This became particularly interesting for me when I wrote Always a Princess, because Syeira (the heroine) is Romany, (more commonly known as ‘Gypsy’). In Regency England, the heroine and her family would certainly have been referred to as ‘gypsies’. The term was intended as a pejorative by the English, both then and now. I am writing in 2020, and I know this term to be harmful. Not always you understand (indeed, some Romany readers have reached out to indicate they are proud to be known as Gypsies), but it has been used to harm others, and I am aware of this context. So, I had to make a choice: My novel is set in 1814. How do my characters refer to each other, in a time when ‘gypsy’ would be correct, and correctly harmful?
I made several decisions regarding this. The first one was not to avoid the word ‘gypsy’. To do so ignores the historical context my characters face in the story and by extension, the lived experience of the Romany people of Lancashire. As a descendant of marginalised people, I know how this kind of omission stings. Besides, as a writer I must stay true to my story – and part of that story is the pervasive prejudice during the Regency era. So ‘Gypsy’ remains part of this story.
I also allow the heroine to define how she prefers to be addressed, and I choose to highlight this early. Syeira refers to herself and her family as ‘Romany’. The hero (who is English), allows her to lead this. Is this true to the Regency era? Not likely, but it is true to my characters, and my story – and if I get the balance right, it ought to satisfy my readers as well.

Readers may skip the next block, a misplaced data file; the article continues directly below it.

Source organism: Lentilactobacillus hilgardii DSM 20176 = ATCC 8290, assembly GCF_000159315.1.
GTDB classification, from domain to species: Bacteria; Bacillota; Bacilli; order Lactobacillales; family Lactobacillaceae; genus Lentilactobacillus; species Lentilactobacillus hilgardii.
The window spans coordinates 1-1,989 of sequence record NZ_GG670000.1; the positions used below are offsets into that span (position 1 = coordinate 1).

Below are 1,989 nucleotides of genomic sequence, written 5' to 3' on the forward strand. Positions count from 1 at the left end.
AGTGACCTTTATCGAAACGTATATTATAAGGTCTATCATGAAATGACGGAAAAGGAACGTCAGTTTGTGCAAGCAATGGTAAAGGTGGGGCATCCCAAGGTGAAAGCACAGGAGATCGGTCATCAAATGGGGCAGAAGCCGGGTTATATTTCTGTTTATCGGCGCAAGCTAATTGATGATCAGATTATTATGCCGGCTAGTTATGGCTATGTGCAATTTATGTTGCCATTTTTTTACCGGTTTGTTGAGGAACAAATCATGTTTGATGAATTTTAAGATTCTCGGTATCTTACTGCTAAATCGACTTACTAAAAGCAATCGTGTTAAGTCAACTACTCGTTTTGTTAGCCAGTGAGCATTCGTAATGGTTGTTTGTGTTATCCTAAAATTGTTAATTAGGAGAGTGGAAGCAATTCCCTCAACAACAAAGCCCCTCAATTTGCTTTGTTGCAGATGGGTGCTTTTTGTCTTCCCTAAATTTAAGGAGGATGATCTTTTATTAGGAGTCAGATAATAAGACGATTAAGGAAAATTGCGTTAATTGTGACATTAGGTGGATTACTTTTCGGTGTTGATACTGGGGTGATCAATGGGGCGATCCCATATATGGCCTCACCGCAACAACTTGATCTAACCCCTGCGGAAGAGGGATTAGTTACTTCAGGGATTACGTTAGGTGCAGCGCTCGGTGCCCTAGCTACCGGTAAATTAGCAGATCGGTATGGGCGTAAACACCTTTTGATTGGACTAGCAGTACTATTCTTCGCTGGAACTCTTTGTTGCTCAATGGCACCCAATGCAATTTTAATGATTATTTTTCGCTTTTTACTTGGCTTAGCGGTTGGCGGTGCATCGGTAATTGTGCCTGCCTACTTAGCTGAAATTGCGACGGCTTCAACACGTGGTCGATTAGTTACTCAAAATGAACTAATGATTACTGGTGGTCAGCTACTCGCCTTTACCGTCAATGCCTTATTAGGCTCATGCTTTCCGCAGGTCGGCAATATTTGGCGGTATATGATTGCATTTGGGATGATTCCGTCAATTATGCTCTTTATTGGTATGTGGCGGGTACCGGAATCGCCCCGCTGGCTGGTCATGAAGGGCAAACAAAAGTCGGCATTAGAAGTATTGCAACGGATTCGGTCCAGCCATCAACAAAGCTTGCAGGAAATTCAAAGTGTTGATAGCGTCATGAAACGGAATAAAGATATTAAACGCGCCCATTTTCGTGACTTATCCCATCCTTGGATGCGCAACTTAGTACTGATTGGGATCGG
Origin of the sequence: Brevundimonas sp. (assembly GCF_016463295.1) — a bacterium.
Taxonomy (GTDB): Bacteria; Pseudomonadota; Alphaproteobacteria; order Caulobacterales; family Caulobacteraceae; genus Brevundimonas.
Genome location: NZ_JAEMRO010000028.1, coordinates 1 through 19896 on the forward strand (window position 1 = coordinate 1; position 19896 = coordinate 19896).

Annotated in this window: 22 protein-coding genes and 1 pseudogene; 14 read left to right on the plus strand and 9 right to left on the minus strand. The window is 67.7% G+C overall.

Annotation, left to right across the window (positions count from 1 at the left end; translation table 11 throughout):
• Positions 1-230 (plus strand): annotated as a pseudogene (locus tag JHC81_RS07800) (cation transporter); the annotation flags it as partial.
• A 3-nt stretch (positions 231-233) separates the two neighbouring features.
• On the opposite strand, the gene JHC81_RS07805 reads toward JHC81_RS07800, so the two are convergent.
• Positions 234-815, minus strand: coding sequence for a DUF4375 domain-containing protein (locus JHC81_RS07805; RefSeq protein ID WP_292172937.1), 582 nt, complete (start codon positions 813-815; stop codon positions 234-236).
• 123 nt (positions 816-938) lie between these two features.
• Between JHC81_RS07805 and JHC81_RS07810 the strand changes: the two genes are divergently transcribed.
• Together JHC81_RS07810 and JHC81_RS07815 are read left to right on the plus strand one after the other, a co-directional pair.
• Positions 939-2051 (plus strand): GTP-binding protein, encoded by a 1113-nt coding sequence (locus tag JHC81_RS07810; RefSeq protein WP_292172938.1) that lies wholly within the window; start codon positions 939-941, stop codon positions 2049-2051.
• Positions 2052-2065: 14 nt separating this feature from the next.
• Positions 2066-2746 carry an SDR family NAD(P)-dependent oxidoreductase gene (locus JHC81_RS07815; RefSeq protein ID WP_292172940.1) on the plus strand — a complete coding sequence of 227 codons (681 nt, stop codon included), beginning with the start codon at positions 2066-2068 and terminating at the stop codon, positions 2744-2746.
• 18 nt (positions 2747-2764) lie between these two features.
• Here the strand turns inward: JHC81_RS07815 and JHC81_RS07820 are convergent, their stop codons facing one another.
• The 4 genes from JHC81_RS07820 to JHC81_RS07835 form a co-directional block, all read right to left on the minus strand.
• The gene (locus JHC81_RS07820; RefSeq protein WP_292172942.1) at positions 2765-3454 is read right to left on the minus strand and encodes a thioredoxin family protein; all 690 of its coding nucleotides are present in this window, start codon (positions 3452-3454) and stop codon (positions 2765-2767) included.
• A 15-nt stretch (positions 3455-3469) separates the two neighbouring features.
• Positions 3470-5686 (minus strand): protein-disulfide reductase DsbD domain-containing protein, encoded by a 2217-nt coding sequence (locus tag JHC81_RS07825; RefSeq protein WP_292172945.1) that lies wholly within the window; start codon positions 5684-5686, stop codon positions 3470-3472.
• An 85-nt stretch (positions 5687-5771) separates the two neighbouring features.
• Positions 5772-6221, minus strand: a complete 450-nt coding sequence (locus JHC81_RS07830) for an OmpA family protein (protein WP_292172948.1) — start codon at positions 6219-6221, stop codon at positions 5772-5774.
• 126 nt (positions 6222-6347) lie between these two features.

This is the challenge all writers face, isn’t it? It’s a bit like making a jigsaw puzzle without the picture on the box lid. It’s a re-creation, with a kaleidoscope of pieces that might fit together in dozens of different ways. Which one is right? Which one is best? These are the agonising choices we call ‘the writing process’.
I write in 2020, for modern day readers seeking an experience of a past that was once very real. The Regency era existed, and it is not honest to ignore the painful parts of this history. When we re-create the past, we offer ourselves another way to tell stories from that period. Another way to get the words right. When so much of history has been about specifically erasing or curtailing other voices, an opportunity to adjust who is in focus is golden. There is nothing ‘wrong’ with Austen-style Regency novels; with keeping the lens where it has been for over two centuries now – but it’s not enough for me.
I know there is more to tell. There is more I can tell, and so I make the choices I make: To create a different kind of metal from my alchemical wordsmithing. It may not be gold to some people. It may not even be precious, but it matters. This is why the words I choose matter. The context in which I choose to place them before the reader, matters. These stories are not just mine, though I am their author.
I write fiction, but all fiction is based on truth – whether it be temporal, psychological, geographical, or physical. When we re-create, we have a chance to re-orient ourselves in place and time – and in history. I am not interested in erasing Austen or anything like. I am interested in widening the view.
Clyve Rose is an award-winning author of historical fiction both in Australia and the US. She has been writing historical romance fiction for the best part of two decades. She works in the historical romance and paranormal genres. Clyve Rose believes that love is the highest and strongest force in the world and that it manifests when we are our best and truest selves. Anything less, and we diminish our divinity. She will continue writing about love in all its various, glorious forms. One day, her epitaph will read ‘just one more read-through’.